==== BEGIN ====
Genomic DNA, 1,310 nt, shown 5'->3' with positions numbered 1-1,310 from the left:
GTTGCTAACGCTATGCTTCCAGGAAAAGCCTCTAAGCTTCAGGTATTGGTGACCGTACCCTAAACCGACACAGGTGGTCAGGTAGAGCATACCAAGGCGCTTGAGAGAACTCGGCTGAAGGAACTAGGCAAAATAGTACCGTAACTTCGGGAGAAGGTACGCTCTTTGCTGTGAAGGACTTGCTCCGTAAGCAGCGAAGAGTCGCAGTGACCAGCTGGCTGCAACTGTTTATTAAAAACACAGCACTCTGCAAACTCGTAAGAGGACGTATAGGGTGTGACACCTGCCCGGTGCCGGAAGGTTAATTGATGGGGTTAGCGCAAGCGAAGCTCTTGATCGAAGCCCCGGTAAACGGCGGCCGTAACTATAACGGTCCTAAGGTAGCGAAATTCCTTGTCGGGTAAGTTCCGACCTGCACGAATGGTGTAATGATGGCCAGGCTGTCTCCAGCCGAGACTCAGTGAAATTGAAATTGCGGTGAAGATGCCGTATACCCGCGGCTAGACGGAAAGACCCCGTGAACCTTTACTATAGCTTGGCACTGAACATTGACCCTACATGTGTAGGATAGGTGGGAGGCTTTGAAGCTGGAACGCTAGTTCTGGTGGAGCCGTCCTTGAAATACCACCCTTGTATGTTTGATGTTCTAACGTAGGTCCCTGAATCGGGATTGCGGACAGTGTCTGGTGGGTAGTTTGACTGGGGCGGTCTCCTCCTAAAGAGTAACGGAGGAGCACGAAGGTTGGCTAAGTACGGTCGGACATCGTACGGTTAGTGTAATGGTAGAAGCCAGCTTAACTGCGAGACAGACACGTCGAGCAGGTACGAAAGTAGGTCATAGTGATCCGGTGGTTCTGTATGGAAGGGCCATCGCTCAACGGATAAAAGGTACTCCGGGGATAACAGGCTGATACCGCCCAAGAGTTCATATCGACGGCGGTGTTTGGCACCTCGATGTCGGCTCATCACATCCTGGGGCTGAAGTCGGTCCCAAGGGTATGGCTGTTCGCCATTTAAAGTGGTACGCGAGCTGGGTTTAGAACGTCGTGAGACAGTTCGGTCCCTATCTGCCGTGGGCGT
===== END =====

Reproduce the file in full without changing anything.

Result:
Genomic DNA, 1,310 nt, shown 5'->3' with positions numbered 1-1,310 from the left:
GTTGCTAACGCTATGCTTCCAGGAAAAGCCTCTAAGCTTCAGGTATTGGTGACCGTACCCTAAACCGACACAGGTGGTCAGGTAGAGCATACCAAGGCGCTTGAGAGAACTCGGCTGAAGGAACTAGGCAAAATAGTACCGTAACTTCGGGAGAAGGTACGCTCTTTGCTGTGAAGGACTTGCTCCGTAAGCAGCGAAGAGTCGCAGTGACCAGCTGGCTGCAACTGTTTATTAAAAACACAGCACTCTGCAAACTCGTAAGAGGACGTATAGGGTGTGACACCTGCCCGGTGCCGGAAGGTTAATTGATGGGGTTAGCGCAAGCGAAGCTCTTGATCGAAGCCCCGGTAAACGGCGGCCGTAACTATAACGGTCCTAAGGTAGCGAAATTCCTTGTCGGGTAAGTTCCGACCTGCACGAATGGTGTAATGATGGCCAGGCTGTCTCCAGCCGAGACTCAGTGAAATTGAAATTGCGGTGAAGATGCCGTATACCCGCGGCTAGACGGAAAGACCCCGTGAACCTTTACTATAGCTTGGCACTGAACATTGACCCTACATGTGTAGGATAGGTGGGAGGCTTTGAAGCTGGAACGCTAGTTCTGGTGGAGCCGTCCTTGAAATACCACCCTTGTATGTTTGATGTTCTAACGTAGGTCCCTGAATCGGGATTGCGGACAGTGTCTGGTGGGTAGTTTGACTGGGGCGGTCTCCTCCTAAAGAGTAACGGAGGAGCACGAAGGTTGGCTAAGTACGGTCGGACATCGTACGGTTAGTGTAATGGTAGAAGCCAGCTTAACTGCGAGACAGACACGTCGAGCAGGTACGAAAGTAGGTCATAGTGATCCGGTGGTTCTGTATGGAAGGGCCATCGCTCAACGGATAAAAGGTACTCCGGGGATAACAGGCTGATACCGCCCAAGAGTTCATATCGACGGCGGTGTTTGGCACCTCGATGTCGGCTCATCACATCCTGGGGCTGAAGTCGGTCCCAAGGGTATGGCTGTTCGCCATTTAAAGTGGTACGCGAGCTGGGTTTAGAACGTCGTGAGACAGTTCGGTCCCTATCTGCCGTGGGCGT